It’s not as if Iggy Pop has ever really needed to prove anything. If 2016’s Post Pop Depression—which he made with Queens of the Stone Age’s Josh Homme and Dean Fertita, and Arctic Monkeys’ Matt Helders—showed that he could still cause a ruckus, Free shows he’s still more than capable of keeping his audience on its toes. Iggy has always attempted to strike this balance between music for the body and music for the mind: As far back as The Stooges’ first albums in the late ’60s and early ’70s, a meditative raga like “We Will Fall” would counter the scrappy, visceral force of “No Fun,” or a track like “Fun House” would tack left with Ornette Coleman-inspired saxophone runs. Free finds him tapping those exploratory instincts even more deeply.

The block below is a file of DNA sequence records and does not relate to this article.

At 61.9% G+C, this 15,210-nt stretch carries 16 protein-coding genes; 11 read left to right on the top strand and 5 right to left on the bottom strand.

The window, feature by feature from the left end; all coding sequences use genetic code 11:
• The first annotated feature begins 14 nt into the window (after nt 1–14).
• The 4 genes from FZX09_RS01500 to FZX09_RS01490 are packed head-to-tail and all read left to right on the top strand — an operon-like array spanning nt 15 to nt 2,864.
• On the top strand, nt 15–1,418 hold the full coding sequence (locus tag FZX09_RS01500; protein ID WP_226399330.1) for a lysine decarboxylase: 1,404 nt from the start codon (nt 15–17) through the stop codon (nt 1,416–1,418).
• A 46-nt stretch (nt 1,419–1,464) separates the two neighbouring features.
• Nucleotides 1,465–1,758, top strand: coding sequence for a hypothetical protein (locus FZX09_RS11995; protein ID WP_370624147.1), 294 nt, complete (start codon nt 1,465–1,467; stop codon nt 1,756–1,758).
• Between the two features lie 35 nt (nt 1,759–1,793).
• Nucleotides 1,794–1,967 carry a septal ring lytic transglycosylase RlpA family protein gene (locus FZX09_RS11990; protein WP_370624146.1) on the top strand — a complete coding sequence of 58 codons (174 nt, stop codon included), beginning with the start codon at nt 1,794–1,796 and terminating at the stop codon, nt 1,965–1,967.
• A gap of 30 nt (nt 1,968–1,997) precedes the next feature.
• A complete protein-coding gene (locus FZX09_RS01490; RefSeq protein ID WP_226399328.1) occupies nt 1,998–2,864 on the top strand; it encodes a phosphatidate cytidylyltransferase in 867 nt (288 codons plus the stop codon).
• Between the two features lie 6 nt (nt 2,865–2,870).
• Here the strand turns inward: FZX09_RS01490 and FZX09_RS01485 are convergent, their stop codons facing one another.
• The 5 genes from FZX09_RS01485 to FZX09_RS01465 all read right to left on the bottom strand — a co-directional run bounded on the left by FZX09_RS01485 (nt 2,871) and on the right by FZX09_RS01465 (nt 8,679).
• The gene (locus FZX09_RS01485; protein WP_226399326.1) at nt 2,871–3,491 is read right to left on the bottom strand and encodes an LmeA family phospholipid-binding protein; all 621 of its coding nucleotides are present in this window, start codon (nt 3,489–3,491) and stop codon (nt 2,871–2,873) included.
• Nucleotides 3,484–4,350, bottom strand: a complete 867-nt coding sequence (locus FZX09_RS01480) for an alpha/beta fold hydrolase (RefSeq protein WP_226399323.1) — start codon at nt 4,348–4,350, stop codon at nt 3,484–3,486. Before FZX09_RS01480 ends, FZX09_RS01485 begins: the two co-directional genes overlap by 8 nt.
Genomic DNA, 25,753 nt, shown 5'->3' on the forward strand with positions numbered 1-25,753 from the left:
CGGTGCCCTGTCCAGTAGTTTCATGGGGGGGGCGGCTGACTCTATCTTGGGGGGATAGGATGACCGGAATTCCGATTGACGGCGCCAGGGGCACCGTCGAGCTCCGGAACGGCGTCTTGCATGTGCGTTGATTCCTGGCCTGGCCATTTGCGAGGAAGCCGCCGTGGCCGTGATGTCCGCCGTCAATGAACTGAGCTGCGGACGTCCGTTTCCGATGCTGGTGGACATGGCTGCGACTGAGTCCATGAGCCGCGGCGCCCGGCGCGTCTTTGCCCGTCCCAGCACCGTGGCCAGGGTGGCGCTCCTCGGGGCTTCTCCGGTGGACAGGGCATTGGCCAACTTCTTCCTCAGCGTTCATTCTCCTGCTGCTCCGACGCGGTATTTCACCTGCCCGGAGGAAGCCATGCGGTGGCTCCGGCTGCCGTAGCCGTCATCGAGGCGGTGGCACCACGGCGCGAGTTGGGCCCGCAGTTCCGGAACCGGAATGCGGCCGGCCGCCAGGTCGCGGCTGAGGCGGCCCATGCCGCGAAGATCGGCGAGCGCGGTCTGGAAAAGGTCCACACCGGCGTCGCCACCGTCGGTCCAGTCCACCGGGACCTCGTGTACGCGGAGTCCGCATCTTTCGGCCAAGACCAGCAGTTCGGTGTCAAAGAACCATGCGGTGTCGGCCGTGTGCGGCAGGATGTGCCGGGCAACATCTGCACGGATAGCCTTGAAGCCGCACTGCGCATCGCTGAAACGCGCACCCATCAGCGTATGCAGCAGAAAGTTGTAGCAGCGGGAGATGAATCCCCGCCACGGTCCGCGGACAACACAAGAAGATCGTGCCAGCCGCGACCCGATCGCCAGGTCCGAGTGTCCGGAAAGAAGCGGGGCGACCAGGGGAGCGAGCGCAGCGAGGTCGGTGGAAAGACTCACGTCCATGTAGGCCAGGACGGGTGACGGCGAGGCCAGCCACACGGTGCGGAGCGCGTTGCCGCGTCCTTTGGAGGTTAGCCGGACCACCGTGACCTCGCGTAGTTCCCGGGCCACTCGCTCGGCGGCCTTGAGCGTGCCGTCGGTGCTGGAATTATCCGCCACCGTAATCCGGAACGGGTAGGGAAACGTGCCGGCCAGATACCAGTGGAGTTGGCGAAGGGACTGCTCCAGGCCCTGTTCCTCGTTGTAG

“I wanna be free,” he says with a matter-of-fact inflection as a cinematic trumpet glistens over the moody, beat-less composition that opens the 72-year-old artist's 18th solo studio LP. That title track clearly sets the album's goalposts—or lack thereof. With the assistance of co-producers and collaborators Leron Thomas and Noveller, Iggy experiments with all kinds of new depths, playing with jazz, rock, electronics, dissonance, poetry, and even a little of the camp he embraced on 2012's Après, his collection of loungey pop interpretations. “Sonali,” one of Free's most robust, complex songs, juggles atmospheric synth notes with some inhumanly quick, off-kilter drums while Iggy softly croons lyrics that would almost sound like a stream of consciousness were it not for the fun images that emerge from his linguistic puzzles. (Enjoy untangling “To park the car, we must find parking/Or spend the day on the freeway/Stay in your lane/It's what you want/And yes, I approve/'Cause if I run out of gas/You'll be my excuse.") Though tracks like “Glow in the Dark” and “We Are the People” keep the arrangements to a minimum, there’s an incandescence to Iggy’s performance that’s full of energy—a spark of giddy excitement, as if he’s asking, “What’ll happen if I turn this knob? Say it this way?” It’s all a lead-up to his fantastic recitation of Dylan Thomas’ “Do Not Go Gentle Into That Good Night.” For someone who kicked off punk five decades earlier, and who has hardly let up for a moment in the intervening years, the line “Old age should burn and rave at close of day” basically belongs to him now.